• Not attend school while taking the steps to establish your residency; or
  • Attend school part-time (6 credits or fewer per quarter) while taking the steps to establish your residency.

What ties to Washington State do I need to have, and how long do they need to be in place?

In order to be considered a resident for tuition purposes, you (or your parent/legal guardian, if you are financially dependent) must have established domicile in Washington for at least one year prior to the first day of the quarter in which you are requesting residency. Establishing a domicile includes affirmatively creating legal ties and relationships in the state of Washington — for example, driver’s license (or state ID), vehicle registration, voter registration, bank account, and lease or home purchase agreement.

  • If I do not own or use a vehicle, do I need a vehicle registration? If you do not own or use a vehicle in Washington, you are not required to provide this documentation.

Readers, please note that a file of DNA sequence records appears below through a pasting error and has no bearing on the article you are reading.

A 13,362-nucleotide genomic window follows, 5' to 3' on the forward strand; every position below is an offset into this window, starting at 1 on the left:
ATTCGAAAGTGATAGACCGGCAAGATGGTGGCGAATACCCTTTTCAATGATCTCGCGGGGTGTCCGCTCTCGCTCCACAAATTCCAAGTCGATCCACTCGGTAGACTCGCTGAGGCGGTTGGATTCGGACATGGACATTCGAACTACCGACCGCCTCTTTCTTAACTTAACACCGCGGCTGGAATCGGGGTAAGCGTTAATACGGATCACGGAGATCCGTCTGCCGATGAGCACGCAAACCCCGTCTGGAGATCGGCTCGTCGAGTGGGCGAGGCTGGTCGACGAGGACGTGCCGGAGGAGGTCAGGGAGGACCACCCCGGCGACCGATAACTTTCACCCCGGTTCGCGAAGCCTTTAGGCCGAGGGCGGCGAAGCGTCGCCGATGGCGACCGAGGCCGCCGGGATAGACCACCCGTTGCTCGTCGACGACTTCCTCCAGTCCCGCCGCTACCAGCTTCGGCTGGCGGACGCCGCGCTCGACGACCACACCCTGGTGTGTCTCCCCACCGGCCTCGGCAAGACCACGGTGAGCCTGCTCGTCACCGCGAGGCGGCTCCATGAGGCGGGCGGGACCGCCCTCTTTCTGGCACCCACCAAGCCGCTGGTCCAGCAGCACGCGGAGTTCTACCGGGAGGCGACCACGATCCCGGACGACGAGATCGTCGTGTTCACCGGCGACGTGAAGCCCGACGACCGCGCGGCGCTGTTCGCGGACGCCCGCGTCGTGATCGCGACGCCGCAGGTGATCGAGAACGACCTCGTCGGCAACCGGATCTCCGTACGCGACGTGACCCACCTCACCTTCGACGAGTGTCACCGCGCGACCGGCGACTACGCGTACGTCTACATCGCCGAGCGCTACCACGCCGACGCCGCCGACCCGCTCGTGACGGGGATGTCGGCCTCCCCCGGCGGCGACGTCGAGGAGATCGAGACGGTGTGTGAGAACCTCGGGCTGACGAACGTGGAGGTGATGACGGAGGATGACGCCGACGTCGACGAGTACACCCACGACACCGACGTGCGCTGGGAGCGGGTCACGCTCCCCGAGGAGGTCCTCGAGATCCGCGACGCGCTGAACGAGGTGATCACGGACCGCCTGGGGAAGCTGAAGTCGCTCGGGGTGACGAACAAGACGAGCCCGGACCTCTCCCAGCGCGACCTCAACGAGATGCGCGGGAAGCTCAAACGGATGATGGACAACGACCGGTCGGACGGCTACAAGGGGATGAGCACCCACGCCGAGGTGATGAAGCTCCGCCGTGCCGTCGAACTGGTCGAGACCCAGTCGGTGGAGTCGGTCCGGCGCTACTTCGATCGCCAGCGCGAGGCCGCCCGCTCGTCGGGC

• If I never registered to vote in my former state, do I need to register in Washington? You do not need to register to vote if you never registered in any other state.
  • I registered to vote but never received my voter registration card. What do I provide? You can visit WA Voter Registration and print the web registration.

Does living at a UW-affiliated housing such as dorms affect my residency?

Living in UW-affiliated housing will not affect your residency, as long as your place of residence is in Washington.

Does having a lease/home agreement, etc., make me a resident?

Having a lease/home agreement or property in the state of Washington does not automatically classify you as a resident for tuition purposes. You are still responsible for proving you have established all other residency requirements.

Is having a lease/home agreement such as ledgers or mortgage payments enough to prove physical presence? Or utility bills?

No. Lease/home agreements or utility bills alone do not prove physical presence. One can have a property and make monthly payments, or pay utility bills for a property, but not be physically present in Washington. Please see the UW Seattle Residency Questionnaire documentation checklist for some examples of documentation that demonstrates physical presence in the state.